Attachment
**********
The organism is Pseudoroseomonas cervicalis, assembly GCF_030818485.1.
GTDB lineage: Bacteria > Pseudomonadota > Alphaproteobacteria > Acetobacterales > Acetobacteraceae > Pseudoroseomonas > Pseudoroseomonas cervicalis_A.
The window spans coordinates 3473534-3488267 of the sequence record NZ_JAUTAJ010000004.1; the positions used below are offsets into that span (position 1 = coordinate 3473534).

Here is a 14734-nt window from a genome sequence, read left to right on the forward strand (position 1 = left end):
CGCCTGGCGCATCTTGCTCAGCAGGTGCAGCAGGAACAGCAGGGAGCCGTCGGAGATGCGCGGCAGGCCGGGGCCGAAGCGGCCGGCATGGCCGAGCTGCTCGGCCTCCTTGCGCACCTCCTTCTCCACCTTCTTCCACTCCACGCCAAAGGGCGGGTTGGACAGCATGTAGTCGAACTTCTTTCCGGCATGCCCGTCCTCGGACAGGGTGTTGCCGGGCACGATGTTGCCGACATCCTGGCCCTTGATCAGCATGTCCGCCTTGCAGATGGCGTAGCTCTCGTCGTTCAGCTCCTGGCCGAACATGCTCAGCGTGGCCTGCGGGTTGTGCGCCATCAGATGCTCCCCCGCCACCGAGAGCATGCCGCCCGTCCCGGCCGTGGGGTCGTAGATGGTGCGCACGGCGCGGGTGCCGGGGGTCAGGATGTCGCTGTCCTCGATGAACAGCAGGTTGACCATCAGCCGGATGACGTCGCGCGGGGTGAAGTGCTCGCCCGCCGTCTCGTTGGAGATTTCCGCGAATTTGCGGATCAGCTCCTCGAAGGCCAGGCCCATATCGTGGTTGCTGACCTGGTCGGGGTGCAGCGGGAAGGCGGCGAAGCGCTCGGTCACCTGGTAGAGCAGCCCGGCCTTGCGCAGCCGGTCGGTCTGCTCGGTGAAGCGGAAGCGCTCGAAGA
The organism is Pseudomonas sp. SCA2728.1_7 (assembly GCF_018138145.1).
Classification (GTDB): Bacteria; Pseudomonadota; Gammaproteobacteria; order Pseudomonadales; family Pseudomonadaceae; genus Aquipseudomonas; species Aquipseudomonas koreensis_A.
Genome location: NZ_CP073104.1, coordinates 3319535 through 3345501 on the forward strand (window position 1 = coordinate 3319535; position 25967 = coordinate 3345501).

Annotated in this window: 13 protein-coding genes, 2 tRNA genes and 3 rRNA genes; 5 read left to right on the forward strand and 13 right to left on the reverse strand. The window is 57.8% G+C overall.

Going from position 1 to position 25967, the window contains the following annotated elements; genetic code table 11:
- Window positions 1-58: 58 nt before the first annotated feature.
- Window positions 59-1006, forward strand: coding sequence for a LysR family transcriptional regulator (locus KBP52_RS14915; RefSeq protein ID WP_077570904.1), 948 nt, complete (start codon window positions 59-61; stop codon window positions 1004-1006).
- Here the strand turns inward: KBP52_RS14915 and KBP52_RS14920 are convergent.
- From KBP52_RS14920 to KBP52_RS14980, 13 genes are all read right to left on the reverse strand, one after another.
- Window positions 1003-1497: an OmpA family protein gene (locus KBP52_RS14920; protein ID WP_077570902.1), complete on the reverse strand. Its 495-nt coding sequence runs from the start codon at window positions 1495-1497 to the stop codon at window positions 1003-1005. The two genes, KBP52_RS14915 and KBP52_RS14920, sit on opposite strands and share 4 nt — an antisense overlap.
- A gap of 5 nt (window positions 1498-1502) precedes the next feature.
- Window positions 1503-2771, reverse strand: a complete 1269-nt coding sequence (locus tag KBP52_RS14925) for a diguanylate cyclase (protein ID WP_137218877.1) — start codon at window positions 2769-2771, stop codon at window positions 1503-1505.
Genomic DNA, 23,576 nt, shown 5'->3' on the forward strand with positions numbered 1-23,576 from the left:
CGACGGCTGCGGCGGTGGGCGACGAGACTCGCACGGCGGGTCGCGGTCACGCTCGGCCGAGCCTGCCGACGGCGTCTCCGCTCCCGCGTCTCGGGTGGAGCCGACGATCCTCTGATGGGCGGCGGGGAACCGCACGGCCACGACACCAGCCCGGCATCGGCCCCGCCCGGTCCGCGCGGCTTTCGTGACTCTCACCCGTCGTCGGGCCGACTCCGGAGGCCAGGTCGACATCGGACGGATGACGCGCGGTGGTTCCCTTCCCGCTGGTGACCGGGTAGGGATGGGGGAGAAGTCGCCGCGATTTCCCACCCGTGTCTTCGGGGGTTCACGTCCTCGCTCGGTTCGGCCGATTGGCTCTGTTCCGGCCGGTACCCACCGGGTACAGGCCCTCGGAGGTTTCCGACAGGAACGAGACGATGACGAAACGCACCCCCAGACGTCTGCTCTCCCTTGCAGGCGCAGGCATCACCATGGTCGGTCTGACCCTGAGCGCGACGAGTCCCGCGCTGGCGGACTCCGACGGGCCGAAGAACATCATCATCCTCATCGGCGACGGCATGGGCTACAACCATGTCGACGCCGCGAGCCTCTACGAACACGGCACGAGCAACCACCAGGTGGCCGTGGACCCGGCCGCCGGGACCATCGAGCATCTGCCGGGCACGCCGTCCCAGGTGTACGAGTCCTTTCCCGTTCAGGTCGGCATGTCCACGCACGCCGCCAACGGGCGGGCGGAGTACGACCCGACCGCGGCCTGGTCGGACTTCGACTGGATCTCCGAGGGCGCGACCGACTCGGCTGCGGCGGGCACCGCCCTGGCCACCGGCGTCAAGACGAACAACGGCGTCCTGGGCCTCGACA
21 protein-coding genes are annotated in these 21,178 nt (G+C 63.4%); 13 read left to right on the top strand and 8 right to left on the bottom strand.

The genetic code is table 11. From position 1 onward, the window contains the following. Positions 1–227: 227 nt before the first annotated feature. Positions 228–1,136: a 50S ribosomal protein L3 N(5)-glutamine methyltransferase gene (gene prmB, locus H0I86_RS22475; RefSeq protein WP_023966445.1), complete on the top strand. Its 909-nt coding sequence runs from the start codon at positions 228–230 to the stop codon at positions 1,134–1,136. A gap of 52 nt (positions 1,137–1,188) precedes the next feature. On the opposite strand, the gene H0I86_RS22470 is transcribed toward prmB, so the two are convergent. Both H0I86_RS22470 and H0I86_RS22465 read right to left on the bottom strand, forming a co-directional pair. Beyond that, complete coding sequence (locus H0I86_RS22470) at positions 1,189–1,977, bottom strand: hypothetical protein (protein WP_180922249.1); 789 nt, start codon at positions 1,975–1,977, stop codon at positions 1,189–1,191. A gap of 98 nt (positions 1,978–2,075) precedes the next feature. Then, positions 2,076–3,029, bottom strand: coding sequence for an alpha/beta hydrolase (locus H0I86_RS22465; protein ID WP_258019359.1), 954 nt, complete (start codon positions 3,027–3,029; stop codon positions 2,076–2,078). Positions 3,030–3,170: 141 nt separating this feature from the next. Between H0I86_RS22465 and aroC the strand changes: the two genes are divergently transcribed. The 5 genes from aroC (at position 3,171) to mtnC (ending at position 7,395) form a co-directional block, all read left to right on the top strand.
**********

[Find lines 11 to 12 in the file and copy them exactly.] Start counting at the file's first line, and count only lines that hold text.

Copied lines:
- Window positions 1-58: 58 nt before the first annotated feature.
- Window positions 59-1006, forward strand: coding sequence for a LysR family transcriptional regulator (locus KBP52_RS14915; RefSeq protein ID WP_077570904.1), 948 nt, complete (start codon window positions 59-61; stop codon window positions 1004-1006).